Former Colombian President: Marxist FARC Terrorists ‘Forbade Peasants’ from My Rally


Former Colombian president and current senator Álvaro Uribe claimed on Twitter that FARC terrorists “forbade” the local agricultural population from joining him at a political rally in the nation’s mountainous interior region on Sunday.

Uribe was visiting the mountainous region of Meta, posting photos of an event for his political party, the Democratic Center, in the city of Vista Hermosa. News reports indicate Uribe was in the area to talk to locals about problems they believe the legislature should be addressing more vocally.

While the crowd in the photos appears large, he claimed in a subsequent tweet that its numbers had been artificially deflated by threats towards locals who expressed interest in attending by the Revolutionary Armed Forces of Colombia (FARC), a half-century-old Marxist terrorist group.

“What a truce!” he wrote in Spanish. “Farc forbade peasants from meeting with us here in Vista Hermosa.” In its heyday, the FARC was highly active in the region, killing Colombian soldiers in Vista Hermosa as recently as 2005.

During his tenure as president in the mid-2000s, Uribe requested the aid of the CIA and President George W. Bush in weakening the FARC. Using counterterrorism strategies developed for use against Al Qaeda in Afghanistan, Uribe’s and Bush’s joint efforts were largely successful, eliminating most of the FARC leadership and forcing the rest into exile in Cuba. Despite actively providing a safe haven to the FARC leadership, President Obama opted to remove Cuba from the official State Department list of State Sponsors of Terrorism.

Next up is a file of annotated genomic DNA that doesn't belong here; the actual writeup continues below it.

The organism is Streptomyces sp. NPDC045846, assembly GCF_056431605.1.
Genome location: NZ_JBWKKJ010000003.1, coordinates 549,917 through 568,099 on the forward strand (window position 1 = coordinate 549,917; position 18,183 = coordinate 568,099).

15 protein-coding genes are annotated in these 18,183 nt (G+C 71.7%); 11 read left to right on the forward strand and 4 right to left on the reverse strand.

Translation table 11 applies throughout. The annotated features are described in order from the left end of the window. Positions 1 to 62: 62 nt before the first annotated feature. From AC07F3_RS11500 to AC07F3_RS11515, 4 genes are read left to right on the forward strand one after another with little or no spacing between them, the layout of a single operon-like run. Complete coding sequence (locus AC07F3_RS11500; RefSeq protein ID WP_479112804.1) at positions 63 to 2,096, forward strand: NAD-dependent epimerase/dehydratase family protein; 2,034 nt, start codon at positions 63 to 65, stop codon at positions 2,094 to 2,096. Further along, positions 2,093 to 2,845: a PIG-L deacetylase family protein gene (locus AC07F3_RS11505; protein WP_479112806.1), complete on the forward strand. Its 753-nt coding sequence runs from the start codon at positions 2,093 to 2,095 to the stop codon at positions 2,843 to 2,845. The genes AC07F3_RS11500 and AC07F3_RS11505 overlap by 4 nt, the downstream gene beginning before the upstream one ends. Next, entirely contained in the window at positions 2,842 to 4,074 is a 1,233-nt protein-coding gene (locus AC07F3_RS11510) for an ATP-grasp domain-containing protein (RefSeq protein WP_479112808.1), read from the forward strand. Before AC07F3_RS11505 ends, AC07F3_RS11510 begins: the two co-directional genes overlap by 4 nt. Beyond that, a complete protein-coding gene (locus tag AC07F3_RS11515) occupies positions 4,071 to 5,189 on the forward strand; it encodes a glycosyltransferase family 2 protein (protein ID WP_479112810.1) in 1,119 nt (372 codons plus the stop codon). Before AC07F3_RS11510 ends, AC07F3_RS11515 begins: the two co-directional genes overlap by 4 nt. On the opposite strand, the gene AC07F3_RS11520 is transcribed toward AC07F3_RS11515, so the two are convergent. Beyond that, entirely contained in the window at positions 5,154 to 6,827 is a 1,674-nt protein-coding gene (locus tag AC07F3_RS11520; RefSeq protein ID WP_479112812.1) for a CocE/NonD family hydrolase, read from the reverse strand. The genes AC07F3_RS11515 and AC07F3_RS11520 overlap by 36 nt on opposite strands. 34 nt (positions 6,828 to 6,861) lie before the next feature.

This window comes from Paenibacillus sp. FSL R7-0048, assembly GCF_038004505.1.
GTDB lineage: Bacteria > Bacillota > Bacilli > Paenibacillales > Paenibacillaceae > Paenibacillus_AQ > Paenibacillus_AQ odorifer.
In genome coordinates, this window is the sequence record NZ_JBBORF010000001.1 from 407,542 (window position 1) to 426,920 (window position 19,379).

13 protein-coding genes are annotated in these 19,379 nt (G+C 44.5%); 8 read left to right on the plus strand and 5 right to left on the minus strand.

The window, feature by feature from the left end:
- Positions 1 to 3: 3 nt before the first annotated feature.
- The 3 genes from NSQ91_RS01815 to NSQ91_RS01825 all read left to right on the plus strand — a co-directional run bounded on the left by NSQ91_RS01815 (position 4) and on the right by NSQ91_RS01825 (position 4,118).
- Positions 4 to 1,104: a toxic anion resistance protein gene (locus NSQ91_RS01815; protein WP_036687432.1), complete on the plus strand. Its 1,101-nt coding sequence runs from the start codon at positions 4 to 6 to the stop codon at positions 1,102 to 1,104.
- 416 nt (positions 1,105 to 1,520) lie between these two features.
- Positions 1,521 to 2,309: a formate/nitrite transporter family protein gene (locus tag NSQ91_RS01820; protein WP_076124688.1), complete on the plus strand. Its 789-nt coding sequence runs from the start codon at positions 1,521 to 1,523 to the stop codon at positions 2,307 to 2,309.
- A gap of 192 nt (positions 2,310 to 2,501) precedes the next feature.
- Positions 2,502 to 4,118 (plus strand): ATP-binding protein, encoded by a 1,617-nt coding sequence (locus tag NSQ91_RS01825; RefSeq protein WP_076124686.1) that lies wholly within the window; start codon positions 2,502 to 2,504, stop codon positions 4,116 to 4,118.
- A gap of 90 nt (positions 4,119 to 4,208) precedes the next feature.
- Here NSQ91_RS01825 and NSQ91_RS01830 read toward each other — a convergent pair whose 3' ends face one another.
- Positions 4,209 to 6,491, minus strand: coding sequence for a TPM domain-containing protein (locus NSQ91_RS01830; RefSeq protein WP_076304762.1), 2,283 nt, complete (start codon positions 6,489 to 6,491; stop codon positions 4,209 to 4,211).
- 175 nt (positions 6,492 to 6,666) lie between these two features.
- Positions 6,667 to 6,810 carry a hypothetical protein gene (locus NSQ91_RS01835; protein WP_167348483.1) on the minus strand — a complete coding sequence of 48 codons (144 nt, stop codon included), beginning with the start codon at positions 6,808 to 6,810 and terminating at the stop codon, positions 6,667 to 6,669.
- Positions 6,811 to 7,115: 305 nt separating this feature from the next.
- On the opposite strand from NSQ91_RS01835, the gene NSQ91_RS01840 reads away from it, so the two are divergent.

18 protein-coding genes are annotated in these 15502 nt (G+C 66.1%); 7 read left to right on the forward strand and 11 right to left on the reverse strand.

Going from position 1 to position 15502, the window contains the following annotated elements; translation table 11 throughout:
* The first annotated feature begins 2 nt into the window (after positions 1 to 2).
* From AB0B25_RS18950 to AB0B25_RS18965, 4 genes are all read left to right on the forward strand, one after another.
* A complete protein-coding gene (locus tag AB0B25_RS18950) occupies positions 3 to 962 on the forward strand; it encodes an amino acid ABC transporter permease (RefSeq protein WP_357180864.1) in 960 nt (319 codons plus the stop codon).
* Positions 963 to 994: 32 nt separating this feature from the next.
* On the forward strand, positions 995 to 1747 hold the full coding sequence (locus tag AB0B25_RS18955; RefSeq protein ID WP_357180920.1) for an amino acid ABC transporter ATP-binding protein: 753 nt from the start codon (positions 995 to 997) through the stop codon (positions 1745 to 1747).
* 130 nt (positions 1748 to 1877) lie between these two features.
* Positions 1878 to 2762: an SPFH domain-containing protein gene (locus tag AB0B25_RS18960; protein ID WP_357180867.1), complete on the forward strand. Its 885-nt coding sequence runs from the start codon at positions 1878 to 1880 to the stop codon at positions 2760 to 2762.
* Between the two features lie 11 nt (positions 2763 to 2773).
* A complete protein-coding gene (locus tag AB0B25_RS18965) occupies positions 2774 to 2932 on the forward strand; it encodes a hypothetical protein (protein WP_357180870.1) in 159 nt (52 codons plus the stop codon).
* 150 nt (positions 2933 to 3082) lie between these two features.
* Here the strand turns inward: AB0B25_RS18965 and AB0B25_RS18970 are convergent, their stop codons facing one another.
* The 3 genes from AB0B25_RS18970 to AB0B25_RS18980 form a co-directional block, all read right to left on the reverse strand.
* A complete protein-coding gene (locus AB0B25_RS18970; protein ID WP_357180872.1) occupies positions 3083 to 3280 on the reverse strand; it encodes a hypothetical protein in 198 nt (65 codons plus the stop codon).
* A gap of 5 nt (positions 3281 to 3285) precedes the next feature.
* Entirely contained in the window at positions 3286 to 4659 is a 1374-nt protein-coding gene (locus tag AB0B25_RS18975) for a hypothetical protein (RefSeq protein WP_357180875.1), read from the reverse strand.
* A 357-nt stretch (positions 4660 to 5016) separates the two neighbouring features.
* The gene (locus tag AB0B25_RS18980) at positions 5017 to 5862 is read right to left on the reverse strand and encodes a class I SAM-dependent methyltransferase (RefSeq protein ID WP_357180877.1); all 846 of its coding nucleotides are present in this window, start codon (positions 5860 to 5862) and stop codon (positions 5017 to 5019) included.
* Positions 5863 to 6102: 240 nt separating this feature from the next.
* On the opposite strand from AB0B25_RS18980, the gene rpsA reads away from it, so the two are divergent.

Despite Uribe’s efforts, the FARC remain extremely active and are currently the wealthiest non-jihadist terror organization in the world, second only to the Islamic State in overall profits. The FARC’s influence convinced current Colombian President Juan Manuel Santos to sit down with the group’s leadership in Havana. Alongside Cuban dictator Raúl Castro and FARC terrorist “Timochenko,” Santos announced a “peace treaty” in September that required the Colombian government to sentence any FARC terrorist convicted of “political crimes” to community service or house arrest, not prison time. Santos declared before the United Nations General Assembly in September that the treaty was a success and “the time of peace has come.”

Shortly after this announcement, Colombian officials announced a bizarrely-timed criminal investigation into Uribe for a mass murder incident in 1997. Uribe was governor of Antioquia state at the time, where the massacre occurred. The probe even raised concerns with the nation’s Inspector General, Alejandro Ordoñez, who suggested that the FARC had demanded Uribe go to prison as a provision of the peace treaty. “The FARC has always issued as a condition [of any deal] judicial proceedings against ex-President Uribe,” Ordoñez stated on Colombia’s RCN Radio. “That this announcement has been made can be explained as [the government] complying and has a direct relationship with these demands by the FARC.”

Less than a month after the announcement of the peace treaty, FARC leaders are hinting that they may disregard the treaty entirely. Any “interpretation” of the provisions of the deal would result in a void treaty, one leader said in early October. Another FARC negotiator questioned the military in a tweet Tuesday, accusing Colombian officials of “pressuring and provoking the guerrillas.”

Colombian government estimates suggest that 45,000 people “disappeared” during the FARC’s active existence. In a surprise announcement, Colombian officials say the FARC have agreed to help find the missing. There are no details as to how the process of finding tens of thousands of kidnapped and, in many cases, killed Colombians will occur, or whether the government will allow the FARC free reign of rural territories to allegedly go out and find the bodies of the victims. Fernando Vargas, the president of the National Committee of FARC Victims, has called this latest agreement “yet another mockery” of the victims of the FARC.


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